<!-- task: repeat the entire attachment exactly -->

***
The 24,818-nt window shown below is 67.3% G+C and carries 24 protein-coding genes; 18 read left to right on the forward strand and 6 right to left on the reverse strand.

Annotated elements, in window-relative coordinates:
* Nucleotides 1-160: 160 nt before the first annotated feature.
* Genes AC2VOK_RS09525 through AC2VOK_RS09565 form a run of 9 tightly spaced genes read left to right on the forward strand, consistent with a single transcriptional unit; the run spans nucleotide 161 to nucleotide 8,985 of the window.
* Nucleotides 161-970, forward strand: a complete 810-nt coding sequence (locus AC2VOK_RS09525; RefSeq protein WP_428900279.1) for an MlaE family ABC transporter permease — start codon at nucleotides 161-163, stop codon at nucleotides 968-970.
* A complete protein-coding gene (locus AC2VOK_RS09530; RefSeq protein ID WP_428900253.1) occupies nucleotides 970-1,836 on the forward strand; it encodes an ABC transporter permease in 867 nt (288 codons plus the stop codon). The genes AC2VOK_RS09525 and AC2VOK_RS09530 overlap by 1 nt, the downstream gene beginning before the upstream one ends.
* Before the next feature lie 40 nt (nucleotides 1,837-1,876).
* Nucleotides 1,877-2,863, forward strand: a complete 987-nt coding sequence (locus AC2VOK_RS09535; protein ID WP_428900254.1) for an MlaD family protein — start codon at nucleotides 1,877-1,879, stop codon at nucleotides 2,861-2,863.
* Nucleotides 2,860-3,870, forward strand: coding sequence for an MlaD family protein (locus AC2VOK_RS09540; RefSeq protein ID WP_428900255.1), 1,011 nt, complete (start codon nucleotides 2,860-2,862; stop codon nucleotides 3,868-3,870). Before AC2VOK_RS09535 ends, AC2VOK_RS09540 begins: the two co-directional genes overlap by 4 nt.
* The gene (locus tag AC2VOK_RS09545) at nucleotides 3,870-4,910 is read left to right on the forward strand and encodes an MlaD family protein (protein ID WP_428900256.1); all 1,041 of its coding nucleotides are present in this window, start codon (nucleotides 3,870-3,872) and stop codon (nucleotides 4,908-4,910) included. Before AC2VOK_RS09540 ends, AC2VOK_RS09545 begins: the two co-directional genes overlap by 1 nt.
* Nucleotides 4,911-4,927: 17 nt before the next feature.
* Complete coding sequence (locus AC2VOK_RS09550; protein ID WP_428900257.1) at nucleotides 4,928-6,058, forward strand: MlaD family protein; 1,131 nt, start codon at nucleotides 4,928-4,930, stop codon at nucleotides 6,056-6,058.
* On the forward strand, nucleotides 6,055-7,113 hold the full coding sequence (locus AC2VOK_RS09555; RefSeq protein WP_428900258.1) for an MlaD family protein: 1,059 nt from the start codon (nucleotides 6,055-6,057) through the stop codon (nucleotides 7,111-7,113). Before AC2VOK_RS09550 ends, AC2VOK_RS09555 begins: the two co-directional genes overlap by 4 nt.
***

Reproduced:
The 24,818-nt window shown below is 67.3% G+C and carries 24 protein-coding genes; 18 read left to right on the forward strand and 6 right to left on the reverse strand.

Annotated elements, in window-relative coordinates:
* Nucleotides 1-160: 160 nt before the first annotated feature.
* Genes AC2VOK_RS09525 through AC2VOK_RS09565 form a run of 9 tightly spaced genes read left to right on the forward strand, consistent with a single transcriptional unit; the run spans nucleotide 161 to nucleotide 8,985 of the window.
* Nucleotides 161-970, forward strand: a complete 810-nt coding sequence (locus AC2VOK_RS09525; RefSeq protein WP_428900279.1) for an MlaE family ABC transporter permease — start codon at nucleotides 161-163, stop codon at nucleotides 968-970.
* A complete protein-coding gene (locus AC2VOK_RS09530; RefSeq protein ID WP_428900253.1) occupies nucleotides 970-1,836 on the forward strand; it encodes an ABC transporter permease in 867 nt (288 codons plus the stop codon). The genes AC2VOK_RS09525 and AC2VOK_RS09530 overlap by 1 nt, the downstream gene beginning before the upstream one ends.
* Before the next feature lie 40 nt (nucleotides 1,837-1,876).
* Nucleotides 1,877-2,863, forward strand: a complete 987-nt coding sequence (locus AC2VOK_RS09535; protein ID WP_428900254.1) for an MlaD family protein — start codon at nucleotides 1,877-1,879, stop codon at nucleotides 2,861-2,863.
* Nucleotides 2,860-3,870, forward strand: coding sequence for an MlaD family protein (locus AC2VOK_RS09540; RefSeq protein ID WP_428900255.1), 1,011 nt, complete (start codon nucleotides 2,860-2,862; stop codon nucleotides 3,868-3,870). Before AC2VOK_RS09535 ends, AC2VOK_RS09540 begins: the two co-directional genes overlap by 4 nt.
* The gene (locus tag AC2VOK_RS09545) at nucleotides 3,870-4,910 is read left to right on the forward strand and encodes an MlaD family protein (protein ID WP_428900256.1); all 1,041 of its coding nucleotides are present in this window, start codon (nucleotides 3,870-3,872) and stop codon (nucleotides 4,908-4,910) included. Before AC2VOK_RS09540 ends, AC2VOK_RS09545 begins: the two co-directional genes overlap by 1 nt.
* Nucleotides 4,911-4,927: 17 nt before the next feature.
* Complete coding sequence (locus AC2VOK_RS09550; protein ID WP_428900257.1) at nucleotides 4,928-6,058, forward strand: MlaD family protein; 1,131 nt, start codon at nucleotides 4,928-4,930, stop codon at nucleotides 6,056-6,058.
* On the forward strand, nucleotides 6,055-7,113 hold the full coding sequence (locus AC2VOK_RS09555; RefSeq protein WP_428900258.1) for an MlaD family protein: 1,059 nt from the start codon (nucleotides 6,055-6,057) through the stop codon (nucleotides 7,111-7,113). Before AC2VOK_RS09550 ends, AC2VOK_RS09555 begins: the two co-directional genes overlap by 4 nt.